ICAO to hold a meeting next week to fly over areas of conflict

UN aviation agency ICAO has confirmed that it is consulting with
airlines and aviation organizations across the world to review the way in which
authorities deem airspace too dangerous for commercial air traffic at times of
armed conflict.

A meeting is liekly to be held in Montrealnext week with airline body IATA and other aviation organizations and the Civil
Air Navigation Services Organization and Airports Council International to
discuss the respective roles of each in airspace over conflict zones.

On July 17, Malaysia Airlines Flight MH17 en route from Amsterdamto Kuala Lumpur was downed and crashed near the
city of Donetsk in eastern Ukraine,
killing all 298 people on board.

The UN Security Council condemned the downing of the passenger aircraft
and unanimously voted in support of a thorough and independent international
investigation of the incident amid growing calls for clarity, transparency and
a level playing field on the process that alerts airlines to airspace dangers.

Responding to the growing pressure, ICAO chief Dr Olumuyiwa Benard Aliu
said the Montreal-based UN agency is now consulting with airline industry body
IATA and regional aviation organizations ‘on the respective roles of states,
airlines and international organizations for assessing the risk of airspace
affected by armed conflict’.

Malaysian transport ministry adviser Tan Sri Kayveas has said Ukraine’s air
traffic control UKsatse should bear some responsibility over the downing of
MH17 as it was flying through that air navigation service provider’s
jurisdiction.

“Airlines depend on governments and air traffic control authorities to
advise which airspace is available for flights,” he said, noting that while
ICAO had issued warnings to en route traffic not to fly below a 22,000 feet threshold –Ukraine’s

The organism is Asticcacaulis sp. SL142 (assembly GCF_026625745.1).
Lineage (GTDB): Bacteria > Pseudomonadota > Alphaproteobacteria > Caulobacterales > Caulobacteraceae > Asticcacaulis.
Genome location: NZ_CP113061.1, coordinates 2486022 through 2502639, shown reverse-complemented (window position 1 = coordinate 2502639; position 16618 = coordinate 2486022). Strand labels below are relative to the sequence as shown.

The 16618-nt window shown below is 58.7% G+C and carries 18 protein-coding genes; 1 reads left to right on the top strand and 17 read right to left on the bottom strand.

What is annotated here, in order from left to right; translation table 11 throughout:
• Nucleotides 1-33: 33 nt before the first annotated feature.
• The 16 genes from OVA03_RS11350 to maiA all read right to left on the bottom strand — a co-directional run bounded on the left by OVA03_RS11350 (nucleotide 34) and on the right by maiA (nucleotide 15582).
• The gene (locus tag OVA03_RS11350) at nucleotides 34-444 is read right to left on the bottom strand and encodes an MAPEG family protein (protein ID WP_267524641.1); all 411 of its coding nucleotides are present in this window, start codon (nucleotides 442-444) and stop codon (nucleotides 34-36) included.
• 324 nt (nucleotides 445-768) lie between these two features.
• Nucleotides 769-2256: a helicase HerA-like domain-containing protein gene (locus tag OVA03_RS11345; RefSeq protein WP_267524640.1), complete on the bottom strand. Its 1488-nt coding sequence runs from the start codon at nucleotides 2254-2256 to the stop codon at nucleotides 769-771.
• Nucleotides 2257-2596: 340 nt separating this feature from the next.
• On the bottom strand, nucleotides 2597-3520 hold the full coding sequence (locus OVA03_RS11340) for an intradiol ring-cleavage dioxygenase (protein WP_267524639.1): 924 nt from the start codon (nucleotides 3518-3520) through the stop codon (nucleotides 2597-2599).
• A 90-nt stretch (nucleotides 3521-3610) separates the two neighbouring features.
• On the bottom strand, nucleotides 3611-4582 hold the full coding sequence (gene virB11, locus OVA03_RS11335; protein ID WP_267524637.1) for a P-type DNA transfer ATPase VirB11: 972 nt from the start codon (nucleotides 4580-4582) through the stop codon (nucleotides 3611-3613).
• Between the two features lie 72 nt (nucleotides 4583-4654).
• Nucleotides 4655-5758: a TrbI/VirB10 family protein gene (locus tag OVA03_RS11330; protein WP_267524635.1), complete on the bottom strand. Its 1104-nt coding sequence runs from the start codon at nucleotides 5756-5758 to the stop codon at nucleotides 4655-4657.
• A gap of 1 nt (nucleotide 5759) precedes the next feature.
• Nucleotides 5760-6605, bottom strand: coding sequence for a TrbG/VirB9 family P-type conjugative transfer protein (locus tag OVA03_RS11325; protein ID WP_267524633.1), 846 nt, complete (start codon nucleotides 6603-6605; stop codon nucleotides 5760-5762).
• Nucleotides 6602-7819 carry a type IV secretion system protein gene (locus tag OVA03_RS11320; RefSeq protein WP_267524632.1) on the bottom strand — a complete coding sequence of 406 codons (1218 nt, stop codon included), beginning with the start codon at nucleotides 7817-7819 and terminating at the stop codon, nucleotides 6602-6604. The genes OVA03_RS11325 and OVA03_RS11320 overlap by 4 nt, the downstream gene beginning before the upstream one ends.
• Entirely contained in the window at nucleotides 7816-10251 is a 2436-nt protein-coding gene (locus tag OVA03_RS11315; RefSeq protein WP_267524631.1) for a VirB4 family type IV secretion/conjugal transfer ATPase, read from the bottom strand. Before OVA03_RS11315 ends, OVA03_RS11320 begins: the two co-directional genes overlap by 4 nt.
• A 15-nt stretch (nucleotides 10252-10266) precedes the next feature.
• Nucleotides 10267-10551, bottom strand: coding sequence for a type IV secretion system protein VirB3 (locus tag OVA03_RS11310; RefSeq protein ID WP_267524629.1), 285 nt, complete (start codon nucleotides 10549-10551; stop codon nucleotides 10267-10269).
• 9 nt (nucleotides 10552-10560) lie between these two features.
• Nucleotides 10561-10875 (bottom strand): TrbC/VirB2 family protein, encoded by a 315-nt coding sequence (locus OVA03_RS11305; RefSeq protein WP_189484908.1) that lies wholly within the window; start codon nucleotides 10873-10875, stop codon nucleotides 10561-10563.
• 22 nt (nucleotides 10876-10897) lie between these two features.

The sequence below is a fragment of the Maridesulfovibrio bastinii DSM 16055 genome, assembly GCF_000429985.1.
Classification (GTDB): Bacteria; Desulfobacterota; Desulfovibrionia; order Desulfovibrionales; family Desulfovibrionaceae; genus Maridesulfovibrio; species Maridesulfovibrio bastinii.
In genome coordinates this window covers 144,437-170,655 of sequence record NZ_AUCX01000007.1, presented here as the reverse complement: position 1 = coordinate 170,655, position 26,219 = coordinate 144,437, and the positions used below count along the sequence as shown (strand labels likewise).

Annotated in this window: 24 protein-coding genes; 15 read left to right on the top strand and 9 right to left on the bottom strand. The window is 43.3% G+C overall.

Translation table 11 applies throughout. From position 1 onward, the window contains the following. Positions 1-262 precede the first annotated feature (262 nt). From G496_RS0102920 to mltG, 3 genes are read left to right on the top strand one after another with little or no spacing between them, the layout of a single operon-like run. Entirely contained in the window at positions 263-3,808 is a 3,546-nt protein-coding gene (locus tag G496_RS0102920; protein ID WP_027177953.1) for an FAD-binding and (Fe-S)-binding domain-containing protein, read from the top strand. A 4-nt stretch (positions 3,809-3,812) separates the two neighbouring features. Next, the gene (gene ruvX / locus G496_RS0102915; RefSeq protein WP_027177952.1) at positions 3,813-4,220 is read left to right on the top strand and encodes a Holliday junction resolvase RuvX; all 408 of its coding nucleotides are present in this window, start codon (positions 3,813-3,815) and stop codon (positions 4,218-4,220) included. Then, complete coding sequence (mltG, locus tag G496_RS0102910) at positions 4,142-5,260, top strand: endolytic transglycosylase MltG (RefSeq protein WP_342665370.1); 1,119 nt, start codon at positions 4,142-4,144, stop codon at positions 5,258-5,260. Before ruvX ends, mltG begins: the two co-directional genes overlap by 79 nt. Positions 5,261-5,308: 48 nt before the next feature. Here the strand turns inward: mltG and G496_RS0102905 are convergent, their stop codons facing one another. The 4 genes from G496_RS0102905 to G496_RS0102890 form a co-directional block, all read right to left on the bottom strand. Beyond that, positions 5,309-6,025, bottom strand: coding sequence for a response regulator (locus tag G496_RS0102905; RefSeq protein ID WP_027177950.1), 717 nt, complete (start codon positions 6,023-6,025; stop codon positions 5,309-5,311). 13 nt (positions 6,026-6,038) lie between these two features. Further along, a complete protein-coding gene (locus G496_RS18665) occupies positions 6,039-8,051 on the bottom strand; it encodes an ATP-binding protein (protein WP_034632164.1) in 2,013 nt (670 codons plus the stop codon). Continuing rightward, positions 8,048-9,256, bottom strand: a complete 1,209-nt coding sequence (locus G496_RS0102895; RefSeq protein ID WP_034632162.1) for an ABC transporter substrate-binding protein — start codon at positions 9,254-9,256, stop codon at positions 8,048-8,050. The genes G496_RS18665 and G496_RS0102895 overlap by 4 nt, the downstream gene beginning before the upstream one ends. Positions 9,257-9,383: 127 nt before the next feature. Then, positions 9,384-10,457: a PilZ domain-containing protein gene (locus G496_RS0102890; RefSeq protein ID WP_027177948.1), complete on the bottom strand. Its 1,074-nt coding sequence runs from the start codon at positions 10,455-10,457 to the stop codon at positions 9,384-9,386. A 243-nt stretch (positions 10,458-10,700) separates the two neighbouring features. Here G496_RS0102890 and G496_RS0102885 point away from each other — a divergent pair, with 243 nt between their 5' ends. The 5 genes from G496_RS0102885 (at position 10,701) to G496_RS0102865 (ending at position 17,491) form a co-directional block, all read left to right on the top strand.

controllers had instructed MH17 to fly above 32,000 feet – which it
did at 33,000 feet.

The airline’s flight operations chief Captain Izham Ismail said that
Flight MH17 planned to fly at 35,000 feet but was instructed to fly at the
next best altitude at 33,000
feet
, which was above the restricted altitude, due to
other aircraft flying nearby.

“The Malaysian Airlines crew filed a flight plan and Russia and Ukraine both accepted the airplane
into their airspace,” he said.

Russian news agencies are also reporting that the Moscow-based
Interstate Aviation Committee (IAC) has added its weight to calls by the
industry to urgently take measures ensuring safe operation of civil aviation in
combat areas.

In a statement published on its website, it said: “IAC calls on all
states, international organizations and all international aviation community to
cooperate in order to develop urgently concrete measures aimed at ensuring safe
operation of civil aviation in the areas of military conflicts.”

Meanwhile, ICAO’s officials confirmed that the team in Farnborough has
verified that the MH17 cockpit voice recorder (CVR) is in good condition and
that the digital flight data recorder (DFDR) is still under review.

Source – http://www.airtrafficmanagement.net/

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